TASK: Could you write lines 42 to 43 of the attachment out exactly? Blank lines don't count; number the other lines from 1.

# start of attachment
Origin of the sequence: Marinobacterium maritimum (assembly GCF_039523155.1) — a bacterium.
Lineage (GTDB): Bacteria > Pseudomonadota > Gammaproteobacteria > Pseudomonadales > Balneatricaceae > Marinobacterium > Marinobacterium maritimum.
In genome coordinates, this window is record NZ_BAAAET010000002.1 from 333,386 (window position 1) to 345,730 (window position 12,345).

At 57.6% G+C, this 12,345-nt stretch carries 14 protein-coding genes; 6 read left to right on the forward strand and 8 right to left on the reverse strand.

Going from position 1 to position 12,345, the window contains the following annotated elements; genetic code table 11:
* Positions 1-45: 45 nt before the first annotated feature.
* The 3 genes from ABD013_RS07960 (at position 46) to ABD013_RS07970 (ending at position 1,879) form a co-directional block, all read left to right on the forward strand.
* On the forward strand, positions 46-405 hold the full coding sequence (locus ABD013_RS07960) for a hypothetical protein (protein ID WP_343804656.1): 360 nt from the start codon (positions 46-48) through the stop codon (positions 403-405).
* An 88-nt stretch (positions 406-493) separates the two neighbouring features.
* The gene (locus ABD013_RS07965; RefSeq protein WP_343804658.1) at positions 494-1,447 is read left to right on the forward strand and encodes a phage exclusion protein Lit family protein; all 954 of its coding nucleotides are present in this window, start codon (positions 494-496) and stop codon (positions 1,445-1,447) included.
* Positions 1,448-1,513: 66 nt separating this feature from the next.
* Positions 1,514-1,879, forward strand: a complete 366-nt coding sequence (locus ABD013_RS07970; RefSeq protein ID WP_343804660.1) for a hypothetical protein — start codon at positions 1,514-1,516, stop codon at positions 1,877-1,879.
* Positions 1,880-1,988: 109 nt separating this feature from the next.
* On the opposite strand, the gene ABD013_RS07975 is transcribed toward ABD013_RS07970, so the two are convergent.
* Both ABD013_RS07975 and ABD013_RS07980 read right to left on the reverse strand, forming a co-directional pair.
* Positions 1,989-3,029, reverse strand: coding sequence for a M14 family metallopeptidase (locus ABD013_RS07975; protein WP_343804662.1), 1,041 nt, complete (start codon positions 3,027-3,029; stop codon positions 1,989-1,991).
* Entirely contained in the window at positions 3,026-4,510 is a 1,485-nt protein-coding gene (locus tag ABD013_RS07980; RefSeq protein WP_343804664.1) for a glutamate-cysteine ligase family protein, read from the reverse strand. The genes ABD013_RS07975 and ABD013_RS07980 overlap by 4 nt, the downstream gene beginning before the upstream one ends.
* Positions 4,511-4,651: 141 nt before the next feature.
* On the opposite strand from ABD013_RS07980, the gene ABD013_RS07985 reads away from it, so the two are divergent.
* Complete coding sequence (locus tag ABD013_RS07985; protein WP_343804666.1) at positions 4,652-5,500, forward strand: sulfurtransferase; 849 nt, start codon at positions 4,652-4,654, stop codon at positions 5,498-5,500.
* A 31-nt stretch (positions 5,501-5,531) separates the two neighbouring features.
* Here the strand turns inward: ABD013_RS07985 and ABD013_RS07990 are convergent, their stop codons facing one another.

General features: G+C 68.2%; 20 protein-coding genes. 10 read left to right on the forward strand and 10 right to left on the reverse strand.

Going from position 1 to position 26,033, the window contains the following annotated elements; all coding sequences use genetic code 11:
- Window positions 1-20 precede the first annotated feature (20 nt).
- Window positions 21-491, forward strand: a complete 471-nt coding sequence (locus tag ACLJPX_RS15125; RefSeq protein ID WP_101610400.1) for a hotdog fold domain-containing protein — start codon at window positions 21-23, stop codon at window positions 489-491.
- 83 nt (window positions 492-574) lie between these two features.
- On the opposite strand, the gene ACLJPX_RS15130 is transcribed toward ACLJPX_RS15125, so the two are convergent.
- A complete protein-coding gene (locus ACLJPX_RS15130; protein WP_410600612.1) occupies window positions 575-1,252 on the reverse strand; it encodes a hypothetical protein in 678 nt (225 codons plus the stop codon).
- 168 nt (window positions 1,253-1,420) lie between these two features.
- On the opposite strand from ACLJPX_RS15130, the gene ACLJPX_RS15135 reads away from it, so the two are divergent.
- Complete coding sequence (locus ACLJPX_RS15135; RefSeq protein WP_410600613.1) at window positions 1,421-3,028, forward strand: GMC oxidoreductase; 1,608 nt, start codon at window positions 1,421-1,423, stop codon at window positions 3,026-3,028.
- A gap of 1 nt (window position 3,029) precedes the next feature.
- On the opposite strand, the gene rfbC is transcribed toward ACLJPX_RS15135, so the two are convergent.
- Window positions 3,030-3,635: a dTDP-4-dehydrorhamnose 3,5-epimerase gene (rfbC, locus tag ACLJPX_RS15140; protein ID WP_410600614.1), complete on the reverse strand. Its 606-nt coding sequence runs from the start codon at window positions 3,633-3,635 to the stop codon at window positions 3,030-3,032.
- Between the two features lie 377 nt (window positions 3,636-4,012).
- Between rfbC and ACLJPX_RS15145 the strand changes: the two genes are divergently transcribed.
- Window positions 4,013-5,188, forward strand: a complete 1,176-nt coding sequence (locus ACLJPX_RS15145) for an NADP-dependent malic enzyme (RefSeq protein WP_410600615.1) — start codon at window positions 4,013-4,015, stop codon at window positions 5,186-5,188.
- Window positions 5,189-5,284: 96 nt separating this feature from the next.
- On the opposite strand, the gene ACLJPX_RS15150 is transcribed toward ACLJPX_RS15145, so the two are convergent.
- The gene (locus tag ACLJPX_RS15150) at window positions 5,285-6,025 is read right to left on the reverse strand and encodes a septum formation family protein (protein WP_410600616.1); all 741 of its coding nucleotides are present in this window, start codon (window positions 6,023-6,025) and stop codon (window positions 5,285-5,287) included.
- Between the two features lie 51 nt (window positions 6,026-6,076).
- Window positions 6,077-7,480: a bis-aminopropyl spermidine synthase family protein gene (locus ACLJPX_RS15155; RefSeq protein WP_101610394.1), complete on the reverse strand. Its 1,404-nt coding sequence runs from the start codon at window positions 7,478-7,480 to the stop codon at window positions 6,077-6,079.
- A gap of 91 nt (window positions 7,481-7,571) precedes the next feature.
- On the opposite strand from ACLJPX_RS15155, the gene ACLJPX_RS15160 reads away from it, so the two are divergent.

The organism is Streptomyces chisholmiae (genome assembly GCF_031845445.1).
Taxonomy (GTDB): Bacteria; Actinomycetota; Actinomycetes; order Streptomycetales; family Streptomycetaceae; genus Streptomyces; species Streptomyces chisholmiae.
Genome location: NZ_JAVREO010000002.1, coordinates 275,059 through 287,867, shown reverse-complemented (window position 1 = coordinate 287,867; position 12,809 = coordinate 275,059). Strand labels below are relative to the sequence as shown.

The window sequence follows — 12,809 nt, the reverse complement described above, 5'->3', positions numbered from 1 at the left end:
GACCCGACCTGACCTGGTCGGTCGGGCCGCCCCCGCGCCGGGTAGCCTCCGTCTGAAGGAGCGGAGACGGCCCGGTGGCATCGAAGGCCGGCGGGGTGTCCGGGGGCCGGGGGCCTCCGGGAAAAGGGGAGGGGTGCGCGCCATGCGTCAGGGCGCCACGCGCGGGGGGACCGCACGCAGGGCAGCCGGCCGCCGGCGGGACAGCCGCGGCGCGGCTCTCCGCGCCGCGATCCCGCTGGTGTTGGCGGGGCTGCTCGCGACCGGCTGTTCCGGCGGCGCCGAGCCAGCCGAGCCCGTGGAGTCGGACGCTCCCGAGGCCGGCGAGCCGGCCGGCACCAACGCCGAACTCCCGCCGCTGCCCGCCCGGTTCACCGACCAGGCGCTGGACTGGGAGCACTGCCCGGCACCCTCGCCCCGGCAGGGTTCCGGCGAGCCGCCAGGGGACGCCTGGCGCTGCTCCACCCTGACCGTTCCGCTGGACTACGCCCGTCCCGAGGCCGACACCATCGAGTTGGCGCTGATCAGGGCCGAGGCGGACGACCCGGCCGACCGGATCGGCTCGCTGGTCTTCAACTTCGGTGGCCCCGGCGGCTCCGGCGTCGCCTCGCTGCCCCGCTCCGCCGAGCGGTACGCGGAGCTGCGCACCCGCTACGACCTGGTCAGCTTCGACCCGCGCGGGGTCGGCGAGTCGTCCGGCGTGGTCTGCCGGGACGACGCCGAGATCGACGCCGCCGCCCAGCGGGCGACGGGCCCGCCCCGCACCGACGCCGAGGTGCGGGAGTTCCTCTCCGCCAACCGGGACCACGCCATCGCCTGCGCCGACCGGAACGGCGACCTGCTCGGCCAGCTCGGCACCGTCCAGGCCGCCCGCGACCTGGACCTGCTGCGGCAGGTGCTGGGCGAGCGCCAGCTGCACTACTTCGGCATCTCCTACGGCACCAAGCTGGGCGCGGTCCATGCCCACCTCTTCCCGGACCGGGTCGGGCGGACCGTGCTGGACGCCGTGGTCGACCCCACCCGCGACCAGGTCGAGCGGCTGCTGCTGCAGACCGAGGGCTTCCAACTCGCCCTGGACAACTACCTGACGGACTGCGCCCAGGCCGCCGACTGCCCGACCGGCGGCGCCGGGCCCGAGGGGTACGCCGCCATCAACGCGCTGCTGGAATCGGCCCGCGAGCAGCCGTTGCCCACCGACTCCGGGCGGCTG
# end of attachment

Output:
- Between the two features lie 51 nt (window positions 6,026-6,076).
- Window positions 6,077-7,480: a bis-aminopropyl spermidine synthase family protein gene (locus ACLJPX_RS15155; RefSeq protein WP_101610394.1), complete on the reverse strand. Its 1,404-nt coding sequence runs from the start codon at window positions 7,478-7,480 to the stop codon at window positions 6,077-6,079.